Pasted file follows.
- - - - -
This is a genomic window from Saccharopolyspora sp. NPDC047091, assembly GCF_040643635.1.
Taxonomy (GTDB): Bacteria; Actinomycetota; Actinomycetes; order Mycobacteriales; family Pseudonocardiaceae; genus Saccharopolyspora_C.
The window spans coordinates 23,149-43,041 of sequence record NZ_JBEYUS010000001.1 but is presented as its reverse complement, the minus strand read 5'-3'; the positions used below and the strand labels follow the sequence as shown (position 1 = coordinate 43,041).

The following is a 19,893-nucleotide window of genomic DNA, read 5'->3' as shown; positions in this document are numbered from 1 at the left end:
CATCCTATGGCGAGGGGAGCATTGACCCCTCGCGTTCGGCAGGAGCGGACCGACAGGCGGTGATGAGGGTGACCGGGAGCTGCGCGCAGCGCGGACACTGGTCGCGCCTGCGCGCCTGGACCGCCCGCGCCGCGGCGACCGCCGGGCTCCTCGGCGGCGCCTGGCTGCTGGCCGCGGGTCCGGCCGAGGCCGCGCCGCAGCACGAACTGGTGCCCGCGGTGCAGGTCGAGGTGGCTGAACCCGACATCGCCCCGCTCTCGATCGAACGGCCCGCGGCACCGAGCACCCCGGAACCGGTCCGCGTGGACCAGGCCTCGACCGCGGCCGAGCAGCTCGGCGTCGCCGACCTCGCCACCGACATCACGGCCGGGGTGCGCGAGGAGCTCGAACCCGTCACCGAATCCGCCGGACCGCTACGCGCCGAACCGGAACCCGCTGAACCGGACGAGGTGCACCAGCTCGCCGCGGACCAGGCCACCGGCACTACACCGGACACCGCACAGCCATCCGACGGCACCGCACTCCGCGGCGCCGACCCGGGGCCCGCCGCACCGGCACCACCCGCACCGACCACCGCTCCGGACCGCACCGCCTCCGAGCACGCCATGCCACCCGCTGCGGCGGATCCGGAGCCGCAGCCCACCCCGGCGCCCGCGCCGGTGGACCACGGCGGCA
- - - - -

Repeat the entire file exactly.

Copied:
This is a genomic window from Saccharopolyspora sp. NPDC047091, assembly GCF_040643635.1.
Taxonomy (GTDB): Bacteria; Actinomycetota; Actinomycetes; order Mycobacteriales; family Pseudonocardiaceae; genus Saccharopolyspora_C.
The window spans coordinates 23,149-43,041 of sequence record NZ_JBEYUS010000001.1 but is presented as its reverse complement, the minus strand read 5'-3'; the positions used below and the strand labels follow the sequence as shown (position 1 = coordinate 43,041).

The following is a 19,893-nucleotide window of genomic DNA, read 5'->3' as shown; positions in this document are numbered from 1 at the left end:
CATCCTATGGCGAGGGGAGCATTGACCCCTCGCGTTCGGCAGGAGCGGACCGACAGGCGGTGATGAGGGTGACCGGGAGCTGCGCGCAGCGCGGACACTGGTCGCGCCTGCGCGCCTGGACCGCCCGCGCCGCGGCGACCGCCGGGCTCCTCGGCGGCGCCTGGCTGCTGGCCGCGGGTCCGGCCGAGGCCGCGCCGCAGCACGAACTGGTGCCCGCGGTGCAGGTCGAGGTGGCTGAACCCGACATCGCCCCGCTCTCGATCGAACGGCCCGCGGCACCGAGCACCCCGGAACCGGTCCGCGTGGACCAGGCCTCGACCGCGGCCGAGCAGCTCGGCGTCGCCGACCTCGCCACCGACATCACGGCCGGGGTGCGCGAGGAGCTCGAACCCGTCACCGAATCCGCCGGACCGCTACGCGCCGAACCGGAACCCGCTGAACCGGACGAGGTGCACCAGCTCGCCGCGGACCAGGCCACCGGCACTACACCGGACACCGCACAGCCATCCGACGGCACCGCACTCCGCGGCGCCGACCCGGGGCCCGCCGCACCGGCACCACCCGCACCGACCACCGCTCCGGACCGCACCGCCTCCGAGCACGCCATGCCACCCGCTGCGGCGGATCCGGAGCCGCAGCCCACCCCGGCGCCCGCGCCGGTGGACCACGGCGGCA